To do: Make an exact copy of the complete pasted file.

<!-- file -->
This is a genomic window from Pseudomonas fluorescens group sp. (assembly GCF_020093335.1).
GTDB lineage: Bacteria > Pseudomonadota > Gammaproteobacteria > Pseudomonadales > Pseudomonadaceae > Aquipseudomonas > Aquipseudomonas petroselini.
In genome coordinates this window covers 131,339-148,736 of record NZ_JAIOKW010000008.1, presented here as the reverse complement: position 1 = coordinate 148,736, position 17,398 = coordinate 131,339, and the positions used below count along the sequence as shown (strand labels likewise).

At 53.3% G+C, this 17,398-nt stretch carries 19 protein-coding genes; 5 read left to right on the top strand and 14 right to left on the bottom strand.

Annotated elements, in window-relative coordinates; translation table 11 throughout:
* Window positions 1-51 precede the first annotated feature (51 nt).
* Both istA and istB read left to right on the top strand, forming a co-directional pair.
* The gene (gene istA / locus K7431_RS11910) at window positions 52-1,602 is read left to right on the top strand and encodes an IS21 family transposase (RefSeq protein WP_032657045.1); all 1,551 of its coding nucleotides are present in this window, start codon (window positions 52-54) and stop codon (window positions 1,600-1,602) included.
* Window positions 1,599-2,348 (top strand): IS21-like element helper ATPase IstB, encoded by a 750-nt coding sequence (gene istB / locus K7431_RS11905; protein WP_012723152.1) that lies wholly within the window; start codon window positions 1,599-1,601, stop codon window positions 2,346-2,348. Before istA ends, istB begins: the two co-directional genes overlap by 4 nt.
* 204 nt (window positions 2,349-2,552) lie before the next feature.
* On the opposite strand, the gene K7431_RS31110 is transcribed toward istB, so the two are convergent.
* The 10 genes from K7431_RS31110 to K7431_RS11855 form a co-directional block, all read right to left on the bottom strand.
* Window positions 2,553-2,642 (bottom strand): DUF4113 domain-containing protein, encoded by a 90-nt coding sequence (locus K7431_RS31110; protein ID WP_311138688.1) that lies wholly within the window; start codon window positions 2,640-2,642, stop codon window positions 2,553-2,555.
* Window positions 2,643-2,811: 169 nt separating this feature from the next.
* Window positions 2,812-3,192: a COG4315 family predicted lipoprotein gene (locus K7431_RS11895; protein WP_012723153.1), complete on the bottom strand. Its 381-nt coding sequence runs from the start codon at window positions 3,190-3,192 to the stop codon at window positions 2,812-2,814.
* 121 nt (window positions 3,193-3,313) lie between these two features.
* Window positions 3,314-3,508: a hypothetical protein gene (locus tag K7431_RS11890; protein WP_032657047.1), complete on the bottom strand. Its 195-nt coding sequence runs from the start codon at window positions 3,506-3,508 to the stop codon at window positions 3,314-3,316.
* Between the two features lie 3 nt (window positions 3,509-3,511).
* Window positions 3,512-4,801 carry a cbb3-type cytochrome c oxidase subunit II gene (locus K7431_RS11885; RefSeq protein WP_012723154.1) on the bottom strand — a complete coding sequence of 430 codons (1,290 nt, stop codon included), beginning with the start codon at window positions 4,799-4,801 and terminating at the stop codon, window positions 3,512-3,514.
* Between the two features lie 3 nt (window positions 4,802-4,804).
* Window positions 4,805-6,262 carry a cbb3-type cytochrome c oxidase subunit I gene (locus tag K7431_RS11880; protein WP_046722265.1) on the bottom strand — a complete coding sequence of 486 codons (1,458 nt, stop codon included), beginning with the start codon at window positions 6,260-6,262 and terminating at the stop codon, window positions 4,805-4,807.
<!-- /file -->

This is a genomic window from Pseudomonas fluorescens group sp. (assembly GCF_020093335.1).
GTDB lineage: Bacteria > Pseudomonadota > Gammaproteobacteria > Pseudomonadales > Pseudomonadaceae > Aquipseudomonas > Aquipseudomonas petroselini.
In genome coordinates this window covers 131,339-148,736 of record NZ_JAIOKW010000008.1, presented here as the reverse complement: position 1 = coordinate 148,736, position 17,398 = coordinate 131,339, and the positions used below count along the sequence as shown (strand labels likewise).

At 53.3% G+C, this 17,398-nt stretch carries 19 protein-coding genes; 5 read left to right on the top strand and 14 right to left on the bottom strand.

Annotated elements, in window-relative coordinates; translation table 11 throughout:
* Window positions 1-51 precede the first annotated feature (51 nt).
* Both istA and istB read left to right on the top strand, forming a co-directional pair.
* The gene (gene istA / locus K7431_RS11910) at window positions 52-1,602 is read left to right on the top strand and encodes an IS21 family transposase (RefSeq protein WP_032657045.1); all 1,551 of its coding nucleotides are present in this window, start codon (window positions 52-54) and stop codon (window positions 1,600-1,602) included.
* Window positions 1,599-2,348 (top strand): IS21-like element helper ATPase IstB, encoded by a 750-nt coding sequence (gene istB / locus K7431_RS11905; protein WP_012723152.1) that lies wholly within the window; start codon window positions 1,599-1,601, stop codon window positions 2,346-2,348. Before istA ends, istB begins: the two co-directional genes overlap by 4 nt.
* 204 nt (window positions 2,349-2,552) lie before the next feature.
* On the opposite strand, the gene K7431_RS31110 is transcribed toward istB, so the two are convergent.
* The 10 genes from K7431_RS31110 to K7431_RS11855 form a co-directional block, all read right to left on the bottom strand.
* Window positions 2,553-2,642 (bottom strand): DUF4113 domain-containing protein, encoded by a 90-nt coding sequence (locus K7431_RS31110; protein ID WP_311138688.1) that lies wholly within the window; start codon window positions 2,640-2,642, stop codon window positions 2,553-2,555.
* Window positions 2,643-2,811: 169 nt separating this feature from the next.
* Window positions 2,812-3,192: a COG4315 family predicted lipoprotein gene (locus K7431_RS11895; protein WP_012723153.1), complete on the bottom strand. Its 381-nt coding sequence runs from the start codon at window positions 3,190-3,192 to the stop codon at window positions 2,812-2,814.
* 121 nt (window positions 3,193-3,313) lie between these two features.
* Window positions 3,314-3,508: a hypothetical protein gene (locus tag K7431_RS11890; protein WP_032657047.1), complete on the bottom strand. Its 195-nt coding sequence runs from the start codon at window positions 3,506-3,508 to the stop codon at window positions 3,314-3,316.
* Between the two features lie 3 nt (window positions 3,509-3,511).
* Window positions 3,512-4,801 carry a cbb3-type cytochrome c oxidase subunit II gene (locus K7431_RS11885; RefSeq protein WP_012723154.1) on the bottom strand — a complete coding sequence of 430 codons (1,290 nt, stop codon included), beginning with the start codon at window positions 4,799-4,801 and terminating at the stop codon, window positions 3,512-3,514.
* Between the two features lie 3 nt (window positions 4,802-4,804).
* Window positions 4,805-6,262 carry a cbb3-type cytochrome c oxidase subunit I gene (locus tag K7431_RS11880; protein WP_046722265.1) on the bottom strand — a complete coding sequence of 486 codons (1,458 nt, stop codon included), beginning with the start codon at window positions 6,260-6,262 and terminating at the stop codon, window positions 4,805-4,807.